Kaiserslautern garrison welcomes new commander

Story and photo by Rick Scavetta
U.S. Army Garrison Kaiserslautern

Lt. Col. Lars Zetterstrom grabbed hold of U.S. Army Garrison Kaiserslautern’s guidon June 3, accepting responsibility to provide support and services to thousands of U.S. Soldiers, civilians and family members in the Kaiserslautern area.

Colonel Zetterstrom took command of the garrison during a ceremony held at Armtstrong’s Club on Vogelweh Housing Area. Dozens of U.S. and German military officials and civilians attended the event. Colonel Zetterstrom is looking forward to his new job, he said.

“I have been thoroughly impressed with the quality and professionalism of the garrison staff,” he said. “I look forward to working with the outstanding Soldiers and civilians of the garrison headquarters.”

The highlight of the ceremony was the traditional passing of the unit colors. Throughout history, the guidon has showed the commander is present and it served as a rally point for troops on the battlefield. Soldiers from U.S. Army Garrison Kaiserslautern’s Headquarters and Headquarters Detachment served as color bearers and color guards.

During the ceremony, both incoming and outgoing commanders offered remarks.
Lt. Col. Kevin Hutchison, who now heads to Fort Sill, Okla., for his next assignment, took time to thank garrison staff and other leaders in the KMC. He also spoke in German to thank local officials for supporting the command. His time in command will not be forgotten, he said.

Commanding a garrison in Kaiserslautern in unique, due to its collocation with a large U.S. Air Force contingent, said Col. William Butcher, commander of U.S. Army Garrison Baden-Württemberg. The Kaiserslautern garrison supports dozens of tenant units, including the 21st Theater Sustainment Command, Landstuhl Regional Medical Center, Stars and Stripes, and the 357th Air and Missile Defense Detachment.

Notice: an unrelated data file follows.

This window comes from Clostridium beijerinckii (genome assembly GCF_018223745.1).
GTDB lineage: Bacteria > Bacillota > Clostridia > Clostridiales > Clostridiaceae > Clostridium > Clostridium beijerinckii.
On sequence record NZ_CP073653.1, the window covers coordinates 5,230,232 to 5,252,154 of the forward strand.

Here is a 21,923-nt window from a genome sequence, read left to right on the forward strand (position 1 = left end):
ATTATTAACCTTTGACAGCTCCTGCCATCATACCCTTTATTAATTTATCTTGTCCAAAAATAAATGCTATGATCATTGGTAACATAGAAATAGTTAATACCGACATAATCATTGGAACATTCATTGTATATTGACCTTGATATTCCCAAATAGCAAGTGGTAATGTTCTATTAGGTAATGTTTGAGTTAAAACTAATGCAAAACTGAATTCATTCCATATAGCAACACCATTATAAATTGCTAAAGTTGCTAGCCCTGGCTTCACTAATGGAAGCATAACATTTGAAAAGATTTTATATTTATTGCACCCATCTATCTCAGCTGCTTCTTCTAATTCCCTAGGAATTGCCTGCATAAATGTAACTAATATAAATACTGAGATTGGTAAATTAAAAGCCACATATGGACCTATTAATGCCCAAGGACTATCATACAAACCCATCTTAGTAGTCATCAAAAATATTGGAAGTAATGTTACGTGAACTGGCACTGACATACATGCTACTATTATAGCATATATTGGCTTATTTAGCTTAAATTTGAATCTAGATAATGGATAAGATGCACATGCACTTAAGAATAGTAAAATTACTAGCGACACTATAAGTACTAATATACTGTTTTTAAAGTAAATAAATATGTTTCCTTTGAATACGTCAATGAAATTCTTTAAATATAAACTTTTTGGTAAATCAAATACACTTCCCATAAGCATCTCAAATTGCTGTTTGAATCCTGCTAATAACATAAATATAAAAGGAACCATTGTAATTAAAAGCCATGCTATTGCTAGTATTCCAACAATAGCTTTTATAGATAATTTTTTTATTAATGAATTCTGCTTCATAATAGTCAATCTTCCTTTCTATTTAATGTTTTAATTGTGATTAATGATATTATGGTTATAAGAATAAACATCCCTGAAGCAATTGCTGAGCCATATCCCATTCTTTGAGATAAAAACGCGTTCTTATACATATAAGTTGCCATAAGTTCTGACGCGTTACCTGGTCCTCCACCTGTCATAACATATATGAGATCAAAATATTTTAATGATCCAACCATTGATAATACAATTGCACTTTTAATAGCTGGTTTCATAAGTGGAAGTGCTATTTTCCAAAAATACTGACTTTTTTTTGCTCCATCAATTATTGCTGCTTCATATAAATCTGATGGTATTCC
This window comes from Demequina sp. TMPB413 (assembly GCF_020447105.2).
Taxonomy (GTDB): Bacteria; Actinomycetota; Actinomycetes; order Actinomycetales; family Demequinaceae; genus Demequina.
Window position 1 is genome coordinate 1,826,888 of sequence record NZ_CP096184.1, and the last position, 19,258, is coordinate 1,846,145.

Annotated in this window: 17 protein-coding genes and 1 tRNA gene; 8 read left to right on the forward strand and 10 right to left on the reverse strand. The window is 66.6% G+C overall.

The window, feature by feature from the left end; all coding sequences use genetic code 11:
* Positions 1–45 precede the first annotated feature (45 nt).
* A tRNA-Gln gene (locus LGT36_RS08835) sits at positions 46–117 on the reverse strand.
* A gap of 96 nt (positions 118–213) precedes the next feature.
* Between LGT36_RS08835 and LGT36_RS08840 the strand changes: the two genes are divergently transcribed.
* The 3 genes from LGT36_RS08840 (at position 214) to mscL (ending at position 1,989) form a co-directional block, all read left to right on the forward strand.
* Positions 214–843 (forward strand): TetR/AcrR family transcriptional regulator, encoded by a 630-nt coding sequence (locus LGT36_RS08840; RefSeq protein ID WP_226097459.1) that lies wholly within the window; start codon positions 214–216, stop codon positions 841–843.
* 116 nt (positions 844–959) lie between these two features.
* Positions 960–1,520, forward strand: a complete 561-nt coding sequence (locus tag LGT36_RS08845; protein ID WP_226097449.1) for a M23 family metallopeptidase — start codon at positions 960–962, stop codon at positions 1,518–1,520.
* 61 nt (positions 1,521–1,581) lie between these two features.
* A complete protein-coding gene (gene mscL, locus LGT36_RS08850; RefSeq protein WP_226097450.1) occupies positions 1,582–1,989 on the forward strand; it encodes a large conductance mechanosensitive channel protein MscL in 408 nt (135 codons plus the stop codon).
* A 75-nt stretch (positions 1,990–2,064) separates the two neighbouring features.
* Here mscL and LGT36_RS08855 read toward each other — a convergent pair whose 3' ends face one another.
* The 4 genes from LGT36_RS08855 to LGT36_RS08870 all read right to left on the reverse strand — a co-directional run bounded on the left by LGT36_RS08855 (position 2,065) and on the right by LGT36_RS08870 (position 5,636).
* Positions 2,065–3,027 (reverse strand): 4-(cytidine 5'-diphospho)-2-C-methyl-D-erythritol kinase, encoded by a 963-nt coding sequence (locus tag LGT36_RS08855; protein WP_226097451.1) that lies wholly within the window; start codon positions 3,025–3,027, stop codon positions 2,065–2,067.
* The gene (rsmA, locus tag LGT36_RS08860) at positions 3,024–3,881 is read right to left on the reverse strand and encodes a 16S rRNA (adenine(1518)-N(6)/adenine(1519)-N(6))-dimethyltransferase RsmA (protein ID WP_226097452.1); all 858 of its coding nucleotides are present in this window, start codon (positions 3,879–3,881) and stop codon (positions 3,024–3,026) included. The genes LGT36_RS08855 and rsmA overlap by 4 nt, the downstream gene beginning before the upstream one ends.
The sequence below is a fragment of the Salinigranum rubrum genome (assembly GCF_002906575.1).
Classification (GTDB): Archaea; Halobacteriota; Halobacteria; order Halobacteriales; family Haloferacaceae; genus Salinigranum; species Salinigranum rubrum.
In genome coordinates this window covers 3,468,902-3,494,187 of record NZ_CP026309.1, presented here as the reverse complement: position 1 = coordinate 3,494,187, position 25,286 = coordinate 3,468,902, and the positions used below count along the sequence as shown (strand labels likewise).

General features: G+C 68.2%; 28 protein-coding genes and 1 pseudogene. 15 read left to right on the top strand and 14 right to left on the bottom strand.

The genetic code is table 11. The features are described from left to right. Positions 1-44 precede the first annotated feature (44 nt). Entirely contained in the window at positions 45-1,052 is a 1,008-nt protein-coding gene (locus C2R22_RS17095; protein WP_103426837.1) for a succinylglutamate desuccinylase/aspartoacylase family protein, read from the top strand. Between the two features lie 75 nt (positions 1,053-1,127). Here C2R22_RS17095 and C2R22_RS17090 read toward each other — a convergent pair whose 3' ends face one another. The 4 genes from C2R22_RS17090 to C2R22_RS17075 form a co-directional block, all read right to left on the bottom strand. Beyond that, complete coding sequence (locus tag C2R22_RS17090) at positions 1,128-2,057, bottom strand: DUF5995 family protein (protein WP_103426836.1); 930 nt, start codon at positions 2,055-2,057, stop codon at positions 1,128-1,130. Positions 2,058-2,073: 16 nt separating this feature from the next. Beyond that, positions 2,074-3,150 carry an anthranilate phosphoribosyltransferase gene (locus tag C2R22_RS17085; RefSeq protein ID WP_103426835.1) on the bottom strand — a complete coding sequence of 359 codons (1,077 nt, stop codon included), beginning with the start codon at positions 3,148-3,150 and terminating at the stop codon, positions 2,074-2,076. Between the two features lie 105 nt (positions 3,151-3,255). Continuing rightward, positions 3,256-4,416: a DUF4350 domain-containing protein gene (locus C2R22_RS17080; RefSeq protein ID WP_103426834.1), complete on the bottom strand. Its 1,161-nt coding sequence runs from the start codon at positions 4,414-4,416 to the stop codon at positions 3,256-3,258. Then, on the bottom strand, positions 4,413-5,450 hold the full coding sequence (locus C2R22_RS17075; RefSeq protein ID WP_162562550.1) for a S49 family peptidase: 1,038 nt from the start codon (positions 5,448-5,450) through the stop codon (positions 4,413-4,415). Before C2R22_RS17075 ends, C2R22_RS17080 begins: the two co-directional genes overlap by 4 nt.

Under Colonel Hutchison, the garrison supported the deployment of 31 units from the area and the reintegration of more than 4,000 Soldiers, civilians and family members following deployments, Colonel Butcher said. 

Colonel Hutchison led the garrison as the Army acquired Sembach Kaserne from the Air Force and began preparing the installation for new Army units moving from Mannheim and Heidelberg. That included developing relationships with key German leaders in the Sembach area. During his command, the garrison underwent countless renovations and construction projects to support Kaiserslautern’s growing military community — most recently opening new child care centers at Sembach and Landstuhl.

For officers, a command is an honor and privilege that is often tough, demanding and arduous, Colonel Butcher said.

“It’s fitting that we gather together on occasions like this one and recognize contributions, bid farewell and welcome new blood,” he said.

Colonel Zetterstrom, an Army engineer and West Point graduate from Clifton Park, N.Y., most recently served a tour in southern Afghanistan. Previously, he served as deputy commander with the Buffalo, N.Y., district of the U.S. Army Corps of Engineers.

For Colonel Zetterstrom, the command position returns him and his family to Germany, where he began his Army career as a platoon leader with the Bamberg-based 82nd Engineer Battalion. Other assignments include both staff and command positions with the 18th Airborne Corps at Fort Bragg, N.C., and the 10th Mountain Division at Fort Drum, N.Y. During his career, Colonel Zetterstrom has deployed to Bosnia-Herzegovina, Kosovo and Afghanistan.

He and his wife Erin, also a New Yorker, have three children. He holds a master’s degree in civil and environmental engineering from the University of Missouri.
“He is no stranger to the business of military construction, which will serve the command well considering the breadth of construction and renovation which will occur in the coming years,” Colonel Butcher said.

Dutch officers who served with Colonel Zetterstrom in Afghanistan also attended the ceremony, as did many local German officials.

“I look forward to continuing and building the critical relationships with our German and European friends and allies,” Colonel Zetterstrom said.